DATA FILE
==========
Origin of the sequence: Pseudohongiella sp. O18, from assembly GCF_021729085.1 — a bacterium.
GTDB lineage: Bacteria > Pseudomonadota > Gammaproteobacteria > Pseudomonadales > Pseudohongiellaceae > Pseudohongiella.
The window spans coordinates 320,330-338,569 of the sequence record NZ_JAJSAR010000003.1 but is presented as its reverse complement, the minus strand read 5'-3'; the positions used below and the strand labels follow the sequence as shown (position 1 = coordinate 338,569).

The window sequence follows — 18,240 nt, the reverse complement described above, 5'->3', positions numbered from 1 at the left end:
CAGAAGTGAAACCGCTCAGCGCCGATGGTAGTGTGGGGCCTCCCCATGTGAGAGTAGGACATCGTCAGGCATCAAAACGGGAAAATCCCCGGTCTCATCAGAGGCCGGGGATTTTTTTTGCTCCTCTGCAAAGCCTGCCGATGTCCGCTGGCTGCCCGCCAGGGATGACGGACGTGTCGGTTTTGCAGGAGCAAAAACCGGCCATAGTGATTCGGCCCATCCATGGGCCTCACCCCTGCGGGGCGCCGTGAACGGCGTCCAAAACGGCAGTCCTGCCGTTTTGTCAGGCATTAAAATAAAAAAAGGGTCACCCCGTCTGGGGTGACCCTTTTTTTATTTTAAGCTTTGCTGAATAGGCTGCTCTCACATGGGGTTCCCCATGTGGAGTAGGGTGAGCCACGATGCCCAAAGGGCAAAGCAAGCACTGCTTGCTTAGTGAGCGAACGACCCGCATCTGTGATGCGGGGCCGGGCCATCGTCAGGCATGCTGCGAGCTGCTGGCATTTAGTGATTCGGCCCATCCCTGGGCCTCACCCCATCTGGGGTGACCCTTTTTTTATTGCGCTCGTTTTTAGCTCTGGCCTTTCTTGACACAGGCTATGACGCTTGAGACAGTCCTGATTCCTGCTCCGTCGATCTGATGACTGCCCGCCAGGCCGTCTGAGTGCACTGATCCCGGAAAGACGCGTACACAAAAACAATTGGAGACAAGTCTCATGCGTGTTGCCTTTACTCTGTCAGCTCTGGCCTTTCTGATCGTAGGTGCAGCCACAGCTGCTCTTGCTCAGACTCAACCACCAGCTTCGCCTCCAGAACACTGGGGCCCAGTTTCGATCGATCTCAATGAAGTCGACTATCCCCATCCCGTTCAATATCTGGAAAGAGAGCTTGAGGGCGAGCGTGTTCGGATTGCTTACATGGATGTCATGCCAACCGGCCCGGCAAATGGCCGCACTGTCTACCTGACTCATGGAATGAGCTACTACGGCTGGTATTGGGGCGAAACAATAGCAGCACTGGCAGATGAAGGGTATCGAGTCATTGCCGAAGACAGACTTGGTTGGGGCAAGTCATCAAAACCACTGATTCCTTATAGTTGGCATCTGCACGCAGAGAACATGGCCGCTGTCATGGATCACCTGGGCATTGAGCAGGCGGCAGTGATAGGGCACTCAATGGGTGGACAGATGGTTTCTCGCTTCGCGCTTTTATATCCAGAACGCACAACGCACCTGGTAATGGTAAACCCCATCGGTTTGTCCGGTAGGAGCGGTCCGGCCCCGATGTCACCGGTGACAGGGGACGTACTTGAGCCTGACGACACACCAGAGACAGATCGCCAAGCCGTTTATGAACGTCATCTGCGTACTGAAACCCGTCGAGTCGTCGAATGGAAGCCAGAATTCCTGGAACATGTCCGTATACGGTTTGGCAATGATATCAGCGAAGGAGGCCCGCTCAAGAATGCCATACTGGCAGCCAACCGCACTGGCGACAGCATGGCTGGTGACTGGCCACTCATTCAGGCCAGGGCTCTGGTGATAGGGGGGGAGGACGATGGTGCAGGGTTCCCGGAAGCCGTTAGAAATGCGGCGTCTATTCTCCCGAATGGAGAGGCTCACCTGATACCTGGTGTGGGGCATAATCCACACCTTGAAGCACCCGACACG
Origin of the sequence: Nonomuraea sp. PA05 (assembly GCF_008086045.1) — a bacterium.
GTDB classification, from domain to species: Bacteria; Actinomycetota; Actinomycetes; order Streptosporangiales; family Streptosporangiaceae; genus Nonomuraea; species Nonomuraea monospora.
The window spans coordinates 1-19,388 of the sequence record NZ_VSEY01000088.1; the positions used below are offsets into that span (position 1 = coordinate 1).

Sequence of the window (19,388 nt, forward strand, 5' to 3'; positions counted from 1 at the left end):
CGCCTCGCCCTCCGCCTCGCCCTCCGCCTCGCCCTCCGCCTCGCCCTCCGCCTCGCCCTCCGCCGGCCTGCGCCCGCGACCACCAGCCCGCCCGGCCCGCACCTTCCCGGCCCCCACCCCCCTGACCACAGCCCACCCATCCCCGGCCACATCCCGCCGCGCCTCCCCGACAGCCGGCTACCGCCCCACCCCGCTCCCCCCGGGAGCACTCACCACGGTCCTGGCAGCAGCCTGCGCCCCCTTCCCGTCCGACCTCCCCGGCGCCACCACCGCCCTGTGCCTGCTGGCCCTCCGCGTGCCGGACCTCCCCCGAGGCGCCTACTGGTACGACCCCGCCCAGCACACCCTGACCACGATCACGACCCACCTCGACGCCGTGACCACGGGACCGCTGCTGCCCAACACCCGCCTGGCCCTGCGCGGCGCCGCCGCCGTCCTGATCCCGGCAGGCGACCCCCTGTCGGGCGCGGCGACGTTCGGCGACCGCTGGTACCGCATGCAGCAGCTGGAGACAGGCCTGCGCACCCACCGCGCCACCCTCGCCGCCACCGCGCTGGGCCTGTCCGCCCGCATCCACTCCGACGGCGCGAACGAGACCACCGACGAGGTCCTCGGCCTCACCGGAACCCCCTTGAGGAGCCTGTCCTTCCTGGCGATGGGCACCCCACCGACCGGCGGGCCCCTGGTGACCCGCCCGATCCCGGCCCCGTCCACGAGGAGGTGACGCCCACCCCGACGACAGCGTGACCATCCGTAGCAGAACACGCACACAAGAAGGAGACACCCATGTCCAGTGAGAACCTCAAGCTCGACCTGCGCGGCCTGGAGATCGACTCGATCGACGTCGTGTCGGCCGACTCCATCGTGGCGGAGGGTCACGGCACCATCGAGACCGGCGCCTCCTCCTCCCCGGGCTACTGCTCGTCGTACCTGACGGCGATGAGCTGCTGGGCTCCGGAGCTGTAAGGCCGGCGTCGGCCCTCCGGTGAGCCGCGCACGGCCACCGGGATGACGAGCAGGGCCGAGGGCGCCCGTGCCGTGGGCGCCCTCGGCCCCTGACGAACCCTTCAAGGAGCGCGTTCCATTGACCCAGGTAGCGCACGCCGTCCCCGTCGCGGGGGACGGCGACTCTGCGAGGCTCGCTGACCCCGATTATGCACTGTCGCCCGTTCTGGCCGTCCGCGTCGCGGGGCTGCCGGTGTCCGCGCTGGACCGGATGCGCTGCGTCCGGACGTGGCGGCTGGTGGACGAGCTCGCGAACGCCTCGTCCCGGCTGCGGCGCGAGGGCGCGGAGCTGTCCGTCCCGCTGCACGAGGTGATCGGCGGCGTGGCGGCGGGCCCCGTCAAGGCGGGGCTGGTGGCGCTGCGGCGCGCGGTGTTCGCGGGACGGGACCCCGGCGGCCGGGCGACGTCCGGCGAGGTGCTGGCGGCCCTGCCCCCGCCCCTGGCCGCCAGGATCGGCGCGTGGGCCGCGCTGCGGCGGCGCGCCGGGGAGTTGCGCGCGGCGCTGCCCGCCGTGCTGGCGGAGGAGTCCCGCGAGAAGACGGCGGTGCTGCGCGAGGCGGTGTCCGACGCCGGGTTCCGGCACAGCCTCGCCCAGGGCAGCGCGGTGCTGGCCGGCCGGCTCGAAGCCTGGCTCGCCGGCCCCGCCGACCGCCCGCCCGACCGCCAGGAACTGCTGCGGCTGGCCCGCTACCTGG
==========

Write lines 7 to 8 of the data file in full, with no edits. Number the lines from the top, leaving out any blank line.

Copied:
GTDB classification, from domain to species: Bacteria; Actinomycetota; Actinomycetes; order Streptosporangiales; family Streptosporangiaceae; genus Nonomuraea; species Nonomuraea monospora.
The window spans coordinates 1-19,388 of the sequence record NZ_VSEY01000088.1; the positions used below are offsets into that span (position 1 = coordinate 1).